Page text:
In augmented reality, the reality around us is layered on with virtual content. Whether that is an immersive 3D experience or simple text and indicators, virtual reality is both an old concept and a rising new technology. In this chapter we will go over the concept of augmented reality in its many forms, to broaden our view of the scope of the concept and how it can be utilized. We will also go over the tools that will help us materialize this concept in the explosively growing mobile platforms, particularly iOS devices. The following image shows an augmented reality game:
Augmented reality (AR) in its broadest and simplest definition is the technology that enables the addition of virtual content to the real world. This is usually associated with the addition of 3D content to a live feed from camera, though the term in itself has a much broader meaning and usage.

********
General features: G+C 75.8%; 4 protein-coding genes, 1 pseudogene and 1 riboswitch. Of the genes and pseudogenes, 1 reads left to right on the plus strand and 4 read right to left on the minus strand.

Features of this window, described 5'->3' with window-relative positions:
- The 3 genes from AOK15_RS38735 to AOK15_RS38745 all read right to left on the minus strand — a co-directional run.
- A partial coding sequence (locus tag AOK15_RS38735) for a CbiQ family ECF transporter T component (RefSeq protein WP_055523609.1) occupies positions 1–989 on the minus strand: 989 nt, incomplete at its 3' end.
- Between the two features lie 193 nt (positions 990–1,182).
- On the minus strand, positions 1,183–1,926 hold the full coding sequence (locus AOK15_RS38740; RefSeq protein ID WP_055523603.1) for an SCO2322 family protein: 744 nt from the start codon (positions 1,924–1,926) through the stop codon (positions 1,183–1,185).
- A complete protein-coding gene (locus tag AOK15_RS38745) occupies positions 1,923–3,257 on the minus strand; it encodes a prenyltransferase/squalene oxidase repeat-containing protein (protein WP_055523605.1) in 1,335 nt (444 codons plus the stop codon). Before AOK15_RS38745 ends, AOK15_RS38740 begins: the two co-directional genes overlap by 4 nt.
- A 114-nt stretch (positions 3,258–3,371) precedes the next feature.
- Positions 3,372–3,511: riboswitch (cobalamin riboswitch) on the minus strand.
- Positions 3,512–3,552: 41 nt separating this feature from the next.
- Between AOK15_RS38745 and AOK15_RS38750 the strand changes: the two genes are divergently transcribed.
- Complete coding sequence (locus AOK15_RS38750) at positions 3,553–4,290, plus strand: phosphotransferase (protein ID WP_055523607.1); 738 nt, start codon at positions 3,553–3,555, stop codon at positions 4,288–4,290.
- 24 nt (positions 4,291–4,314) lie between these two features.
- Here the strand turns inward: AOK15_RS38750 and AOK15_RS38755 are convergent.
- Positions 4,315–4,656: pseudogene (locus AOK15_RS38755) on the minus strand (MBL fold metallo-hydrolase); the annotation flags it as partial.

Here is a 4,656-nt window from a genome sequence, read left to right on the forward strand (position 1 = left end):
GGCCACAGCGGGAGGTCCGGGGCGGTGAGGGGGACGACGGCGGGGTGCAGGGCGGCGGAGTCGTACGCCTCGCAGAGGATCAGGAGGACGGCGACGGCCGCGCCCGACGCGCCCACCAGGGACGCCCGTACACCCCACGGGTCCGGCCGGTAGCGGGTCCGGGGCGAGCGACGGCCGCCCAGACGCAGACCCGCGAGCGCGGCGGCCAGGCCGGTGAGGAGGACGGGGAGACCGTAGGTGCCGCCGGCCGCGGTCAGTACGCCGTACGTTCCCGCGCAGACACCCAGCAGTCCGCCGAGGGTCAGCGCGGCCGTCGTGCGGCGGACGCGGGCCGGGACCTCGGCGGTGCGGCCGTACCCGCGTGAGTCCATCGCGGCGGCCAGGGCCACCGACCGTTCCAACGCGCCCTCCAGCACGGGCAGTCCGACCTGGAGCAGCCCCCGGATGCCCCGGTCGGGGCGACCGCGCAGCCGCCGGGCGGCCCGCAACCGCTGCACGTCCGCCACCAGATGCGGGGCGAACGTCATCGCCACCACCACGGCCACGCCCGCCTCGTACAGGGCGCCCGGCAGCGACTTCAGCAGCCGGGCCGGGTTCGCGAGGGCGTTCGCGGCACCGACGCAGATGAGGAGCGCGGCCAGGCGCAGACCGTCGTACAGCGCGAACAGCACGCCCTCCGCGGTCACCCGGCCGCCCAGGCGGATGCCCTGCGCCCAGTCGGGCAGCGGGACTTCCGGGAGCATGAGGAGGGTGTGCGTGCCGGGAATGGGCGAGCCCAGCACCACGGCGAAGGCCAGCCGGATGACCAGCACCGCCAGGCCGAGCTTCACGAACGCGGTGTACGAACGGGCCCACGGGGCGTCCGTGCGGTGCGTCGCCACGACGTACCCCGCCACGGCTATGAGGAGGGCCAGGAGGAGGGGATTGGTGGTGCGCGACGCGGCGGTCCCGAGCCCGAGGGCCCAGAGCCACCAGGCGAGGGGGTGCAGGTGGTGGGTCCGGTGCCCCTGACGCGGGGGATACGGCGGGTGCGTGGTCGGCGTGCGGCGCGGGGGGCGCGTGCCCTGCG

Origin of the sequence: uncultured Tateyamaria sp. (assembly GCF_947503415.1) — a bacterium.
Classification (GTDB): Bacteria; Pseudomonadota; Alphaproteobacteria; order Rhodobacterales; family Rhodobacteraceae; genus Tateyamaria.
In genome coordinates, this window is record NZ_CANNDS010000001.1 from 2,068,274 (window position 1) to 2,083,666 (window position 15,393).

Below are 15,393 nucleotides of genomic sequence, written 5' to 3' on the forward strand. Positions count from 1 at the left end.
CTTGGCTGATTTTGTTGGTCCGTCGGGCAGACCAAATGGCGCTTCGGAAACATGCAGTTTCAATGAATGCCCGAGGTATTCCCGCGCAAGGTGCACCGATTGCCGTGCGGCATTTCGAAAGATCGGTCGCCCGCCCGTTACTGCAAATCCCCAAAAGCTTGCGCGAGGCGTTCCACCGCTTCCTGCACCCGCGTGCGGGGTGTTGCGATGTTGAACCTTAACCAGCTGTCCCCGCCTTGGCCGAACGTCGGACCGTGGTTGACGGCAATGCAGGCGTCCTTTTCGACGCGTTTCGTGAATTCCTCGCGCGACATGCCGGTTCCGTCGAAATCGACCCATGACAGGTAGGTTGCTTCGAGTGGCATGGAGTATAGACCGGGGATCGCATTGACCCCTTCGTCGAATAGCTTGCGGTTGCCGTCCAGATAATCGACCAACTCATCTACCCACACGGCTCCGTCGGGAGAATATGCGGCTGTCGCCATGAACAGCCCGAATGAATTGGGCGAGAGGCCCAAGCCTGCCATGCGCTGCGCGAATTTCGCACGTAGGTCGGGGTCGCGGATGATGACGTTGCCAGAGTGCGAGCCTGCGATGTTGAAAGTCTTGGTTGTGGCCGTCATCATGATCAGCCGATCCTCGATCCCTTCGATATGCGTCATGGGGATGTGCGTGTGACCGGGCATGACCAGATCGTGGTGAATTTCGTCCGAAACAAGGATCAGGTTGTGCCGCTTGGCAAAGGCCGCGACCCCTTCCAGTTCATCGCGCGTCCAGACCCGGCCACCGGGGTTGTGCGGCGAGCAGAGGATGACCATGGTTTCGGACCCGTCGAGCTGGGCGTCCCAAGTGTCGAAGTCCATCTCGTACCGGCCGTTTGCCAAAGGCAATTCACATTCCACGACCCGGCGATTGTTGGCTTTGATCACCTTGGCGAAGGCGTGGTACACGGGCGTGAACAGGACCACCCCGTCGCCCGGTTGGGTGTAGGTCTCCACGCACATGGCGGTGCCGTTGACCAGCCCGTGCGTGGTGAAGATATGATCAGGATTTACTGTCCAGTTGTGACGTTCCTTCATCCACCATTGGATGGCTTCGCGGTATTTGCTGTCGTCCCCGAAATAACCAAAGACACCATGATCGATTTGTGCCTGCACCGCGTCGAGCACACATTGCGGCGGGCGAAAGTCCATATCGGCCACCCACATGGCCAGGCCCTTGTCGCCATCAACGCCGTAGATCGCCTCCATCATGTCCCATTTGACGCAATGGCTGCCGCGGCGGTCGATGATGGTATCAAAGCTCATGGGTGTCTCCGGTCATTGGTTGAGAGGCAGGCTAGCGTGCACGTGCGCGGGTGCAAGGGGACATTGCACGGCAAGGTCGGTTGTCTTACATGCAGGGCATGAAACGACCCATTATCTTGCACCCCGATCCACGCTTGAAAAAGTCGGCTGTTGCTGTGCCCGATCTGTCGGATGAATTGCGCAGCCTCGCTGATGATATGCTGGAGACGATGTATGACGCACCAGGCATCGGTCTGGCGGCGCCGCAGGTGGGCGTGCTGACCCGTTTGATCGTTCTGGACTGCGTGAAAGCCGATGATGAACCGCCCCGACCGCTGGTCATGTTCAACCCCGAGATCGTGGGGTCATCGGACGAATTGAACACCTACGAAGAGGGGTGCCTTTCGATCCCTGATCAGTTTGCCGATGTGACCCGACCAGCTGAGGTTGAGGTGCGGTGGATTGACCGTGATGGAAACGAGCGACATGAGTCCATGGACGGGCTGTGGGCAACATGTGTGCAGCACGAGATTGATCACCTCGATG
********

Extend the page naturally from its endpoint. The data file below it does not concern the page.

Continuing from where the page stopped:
Perhaps the simplest form of augmented reality that people have been using for decades is the one available in photo cameras more than a decade ago. Many use it, but very few realized the nature of the concept applied. It's the part of the camera called "the viewfinder", which is the little window you look through to view the world through the camera. This little window is in fact an augmented reality in a very simple form. What it fundamentally does is look at the world around it through the lens and then add a layer printed on glass to highlight the center of the lens and the borders of the image to be captured. What it did here is what augmented reality in all its forms aspires to do, which is to layer relative information over the real world.
In mobile platforms, augmented reality works on the same principles even if the method is slightly different. The camera captures a live feed of the world around it, and then the computer vision systems try to get a bearing in the visible 3D space and display the augmented reality in a way that is seamless with the world. The process of calculating the relative position of the user to the reality around, to be able to correctly augment the content for the user, is called tracking.